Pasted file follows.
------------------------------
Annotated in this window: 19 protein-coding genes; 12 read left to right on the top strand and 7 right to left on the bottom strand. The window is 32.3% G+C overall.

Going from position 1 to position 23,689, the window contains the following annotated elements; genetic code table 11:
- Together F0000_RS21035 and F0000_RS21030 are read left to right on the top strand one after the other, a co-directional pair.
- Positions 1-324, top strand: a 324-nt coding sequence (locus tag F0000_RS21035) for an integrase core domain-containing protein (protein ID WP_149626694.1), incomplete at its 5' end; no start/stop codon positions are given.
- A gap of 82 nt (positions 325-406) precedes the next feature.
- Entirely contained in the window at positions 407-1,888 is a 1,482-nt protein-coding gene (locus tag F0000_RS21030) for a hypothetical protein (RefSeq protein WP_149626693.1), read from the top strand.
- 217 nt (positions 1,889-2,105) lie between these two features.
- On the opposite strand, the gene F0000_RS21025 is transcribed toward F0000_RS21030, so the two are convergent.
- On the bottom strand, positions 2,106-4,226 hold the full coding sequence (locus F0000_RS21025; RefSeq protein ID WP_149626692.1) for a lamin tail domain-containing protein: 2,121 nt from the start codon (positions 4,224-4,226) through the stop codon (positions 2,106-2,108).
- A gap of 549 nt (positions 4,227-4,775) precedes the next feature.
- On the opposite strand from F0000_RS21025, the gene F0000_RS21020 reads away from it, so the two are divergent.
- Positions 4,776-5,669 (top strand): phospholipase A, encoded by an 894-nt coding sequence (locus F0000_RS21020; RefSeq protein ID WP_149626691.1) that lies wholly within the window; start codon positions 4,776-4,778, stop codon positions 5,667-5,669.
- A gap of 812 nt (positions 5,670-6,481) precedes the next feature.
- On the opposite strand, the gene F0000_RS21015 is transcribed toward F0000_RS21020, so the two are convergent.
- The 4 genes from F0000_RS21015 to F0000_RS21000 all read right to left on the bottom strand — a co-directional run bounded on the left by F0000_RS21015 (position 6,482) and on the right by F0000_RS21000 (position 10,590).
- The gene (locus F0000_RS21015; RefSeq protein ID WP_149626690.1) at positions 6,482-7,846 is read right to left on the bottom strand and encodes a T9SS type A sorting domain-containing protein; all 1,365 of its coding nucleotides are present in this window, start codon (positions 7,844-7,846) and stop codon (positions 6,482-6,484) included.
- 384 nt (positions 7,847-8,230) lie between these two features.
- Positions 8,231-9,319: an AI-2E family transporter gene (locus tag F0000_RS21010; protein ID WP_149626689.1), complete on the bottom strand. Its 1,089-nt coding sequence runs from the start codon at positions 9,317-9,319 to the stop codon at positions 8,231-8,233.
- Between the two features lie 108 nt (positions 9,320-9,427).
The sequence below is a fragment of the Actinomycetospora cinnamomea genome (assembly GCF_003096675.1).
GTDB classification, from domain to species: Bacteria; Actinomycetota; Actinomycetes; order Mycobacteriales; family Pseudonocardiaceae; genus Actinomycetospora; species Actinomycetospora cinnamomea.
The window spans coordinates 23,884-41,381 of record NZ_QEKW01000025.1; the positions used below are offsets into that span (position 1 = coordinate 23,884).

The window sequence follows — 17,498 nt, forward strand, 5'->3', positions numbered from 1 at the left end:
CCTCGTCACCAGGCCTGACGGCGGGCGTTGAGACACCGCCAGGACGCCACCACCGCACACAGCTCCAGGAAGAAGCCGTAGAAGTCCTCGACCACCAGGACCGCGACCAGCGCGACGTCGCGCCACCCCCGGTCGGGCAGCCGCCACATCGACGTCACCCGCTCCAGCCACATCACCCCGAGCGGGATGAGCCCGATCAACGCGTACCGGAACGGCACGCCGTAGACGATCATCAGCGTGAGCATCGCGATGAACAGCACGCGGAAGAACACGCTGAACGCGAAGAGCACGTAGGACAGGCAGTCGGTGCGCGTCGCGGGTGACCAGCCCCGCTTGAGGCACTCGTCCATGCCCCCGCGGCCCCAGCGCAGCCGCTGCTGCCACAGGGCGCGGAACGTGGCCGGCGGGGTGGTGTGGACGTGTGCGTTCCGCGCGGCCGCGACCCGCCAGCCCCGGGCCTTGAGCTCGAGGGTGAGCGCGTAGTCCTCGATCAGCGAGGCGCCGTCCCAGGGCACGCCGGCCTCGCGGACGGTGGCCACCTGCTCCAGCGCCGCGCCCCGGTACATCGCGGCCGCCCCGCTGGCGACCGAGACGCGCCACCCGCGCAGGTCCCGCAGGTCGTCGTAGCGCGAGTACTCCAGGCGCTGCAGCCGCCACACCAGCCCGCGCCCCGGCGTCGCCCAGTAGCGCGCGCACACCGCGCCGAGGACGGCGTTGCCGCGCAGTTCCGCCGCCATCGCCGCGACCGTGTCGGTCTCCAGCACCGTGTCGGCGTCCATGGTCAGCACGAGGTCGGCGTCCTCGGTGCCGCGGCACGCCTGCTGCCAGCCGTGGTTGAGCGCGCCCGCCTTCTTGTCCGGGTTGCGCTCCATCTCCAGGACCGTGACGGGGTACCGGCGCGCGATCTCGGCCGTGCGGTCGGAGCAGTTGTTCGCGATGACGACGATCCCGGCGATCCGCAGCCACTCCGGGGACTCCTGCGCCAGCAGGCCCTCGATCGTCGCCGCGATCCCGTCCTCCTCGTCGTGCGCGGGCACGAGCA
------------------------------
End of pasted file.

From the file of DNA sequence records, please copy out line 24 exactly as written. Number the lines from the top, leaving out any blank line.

CCTCGTCACCAGGCCTGACGGCGGGCGTTGAGACACCGCCAGGACGCCACCACCGCACACAGCTCCAGGAAGAAGCCGTAGAAGTCCTCGACCACCAGGACCGCGACCAGCGCGACGTCGCGCCACCCCCGGTCGGGCAGCCGCCACATCGACGTCACCCGCTCCAGCCACATCACCCCGAGCGGGATGAGCCCGATCAACGCGTACCGGAACGGCACGCCGTAGACGATCATCAGCGTGAGCATCGCGATGAACAGCACGCGGAAGAACACGCTGAACGCGAAGAGCACGTAGGACAGGCAGTCGGTGCGCGTCGCGGGTGACCAGCCCCGCTTGAGGCACTCGTCCATGCCCCCGCGGCCCCAGCGCAGCCGCTGCTGCCACAGGGCGCGGAACGTGGCCGGCGGGGTGGTGTGGACGTGTGCGTTCCGCGCGGCCGCGACCCGCCAGCCCCGGGCCTTGAGCTCGAGGGTGAGCGCGTAGTCCTCGATCAGCGAGGCGCCGTCCCAGGGCACGCCGGCCTCGCGGACGGTGGCCACCTGCTCCAGCGCCGCGCCCCGGTACATCGCGGCCGCCCCGCTGGCGACCGAGACGCGCCACCCGCGCAGGTCCCGCAGGTCGTCGTAGCGCGAGTACTCCAGGCGCTGCAGCCGCCACACCAGCCCGCGCCCCGGCGTCGCCCAGTAGCGCGCGCACACCGCGCCGAGGACGGCGTTGCCGCGCAGTTCCGCCGCCATCGCCGCGACCGTGTCGGTCTCCAGCACCGTGTCGGCGTCCATGGTCAGCACGAGGTCGGCGTCCTCGGTGCCGCGGCACGCCTGCTGCCAGCCGTGGTTGAGCGCGCCCGCCTTCTTGTCCGGGTTGCGCTCCATCTCCAGGACCGTGACGGGGTACCGGCGCGCGATCTCGGCCGTGCGGTCGGAGCAGTTGTTCGCGATGACGACGATCCCGGCGATCCGCAGCCACTCCGGGGACTCCTGCGCCAGCAGGCCCTCGATCGTCGCCGCGATCCCGTCCTCCTCGTCGTGCGCGGGCACGAGCA